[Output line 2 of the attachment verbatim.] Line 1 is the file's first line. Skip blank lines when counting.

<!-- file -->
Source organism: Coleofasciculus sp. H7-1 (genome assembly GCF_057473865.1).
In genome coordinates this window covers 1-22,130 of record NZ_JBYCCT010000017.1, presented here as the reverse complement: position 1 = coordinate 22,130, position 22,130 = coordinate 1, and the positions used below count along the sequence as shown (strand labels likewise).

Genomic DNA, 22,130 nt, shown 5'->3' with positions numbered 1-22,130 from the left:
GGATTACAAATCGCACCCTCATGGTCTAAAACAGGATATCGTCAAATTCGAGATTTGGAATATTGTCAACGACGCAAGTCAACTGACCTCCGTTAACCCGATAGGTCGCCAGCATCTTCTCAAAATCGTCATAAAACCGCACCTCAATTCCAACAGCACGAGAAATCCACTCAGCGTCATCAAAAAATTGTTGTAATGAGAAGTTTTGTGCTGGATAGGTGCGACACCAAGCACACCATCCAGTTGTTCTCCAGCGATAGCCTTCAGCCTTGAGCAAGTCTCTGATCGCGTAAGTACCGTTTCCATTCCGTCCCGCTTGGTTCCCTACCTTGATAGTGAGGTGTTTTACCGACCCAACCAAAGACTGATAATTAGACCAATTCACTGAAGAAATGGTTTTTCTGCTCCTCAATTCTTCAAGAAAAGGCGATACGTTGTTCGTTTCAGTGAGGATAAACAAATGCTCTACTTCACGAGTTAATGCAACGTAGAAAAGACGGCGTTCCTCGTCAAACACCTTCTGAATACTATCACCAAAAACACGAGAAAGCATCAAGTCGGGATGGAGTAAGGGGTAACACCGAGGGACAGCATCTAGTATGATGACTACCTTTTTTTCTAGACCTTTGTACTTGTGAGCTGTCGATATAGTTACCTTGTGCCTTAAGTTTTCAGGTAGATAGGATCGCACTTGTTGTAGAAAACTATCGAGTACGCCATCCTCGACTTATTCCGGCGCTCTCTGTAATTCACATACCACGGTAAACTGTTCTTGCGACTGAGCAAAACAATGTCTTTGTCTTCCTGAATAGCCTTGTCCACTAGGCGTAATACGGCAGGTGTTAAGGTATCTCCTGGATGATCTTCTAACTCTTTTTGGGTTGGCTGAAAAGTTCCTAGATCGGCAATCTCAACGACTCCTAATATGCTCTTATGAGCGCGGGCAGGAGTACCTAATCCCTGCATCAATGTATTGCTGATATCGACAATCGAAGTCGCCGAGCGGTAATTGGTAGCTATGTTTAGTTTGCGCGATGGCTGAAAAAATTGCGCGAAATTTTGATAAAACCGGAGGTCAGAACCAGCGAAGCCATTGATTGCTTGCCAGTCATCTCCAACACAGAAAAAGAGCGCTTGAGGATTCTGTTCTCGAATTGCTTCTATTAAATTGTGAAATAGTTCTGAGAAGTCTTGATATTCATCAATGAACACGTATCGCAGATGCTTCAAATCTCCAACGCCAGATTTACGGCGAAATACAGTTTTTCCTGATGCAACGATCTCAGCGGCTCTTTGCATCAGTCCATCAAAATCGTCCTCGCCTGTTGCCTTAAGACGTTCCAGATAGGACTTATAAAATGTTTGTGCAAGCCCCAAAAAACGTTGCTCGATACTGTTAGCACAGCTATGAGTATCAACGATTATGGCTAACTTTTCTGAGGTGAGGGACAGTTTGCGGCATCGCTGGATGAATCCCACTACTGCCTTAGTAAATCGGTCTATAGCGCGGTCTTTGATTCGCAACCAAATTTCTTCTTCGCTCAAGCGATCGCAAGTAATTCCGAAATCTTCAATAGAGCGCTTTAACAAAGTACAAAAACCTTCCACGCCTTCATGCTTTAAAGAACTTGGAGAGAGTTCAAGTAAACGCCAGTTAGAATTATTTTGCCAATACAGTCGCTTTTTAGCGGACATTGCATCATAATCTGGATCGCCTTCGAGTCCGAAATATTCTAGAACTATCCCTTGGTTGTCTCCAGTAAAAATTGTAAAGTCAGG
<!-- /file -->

In genome coordinates this window covers 1-22,130 of record NZ_JBYCCT010000017.1, presented here as the reverse complement: position 1 = coordinate 22,130, position 22,130 = coordinate 1, and the positions used below count along the sequence as shown (strand labels likewise).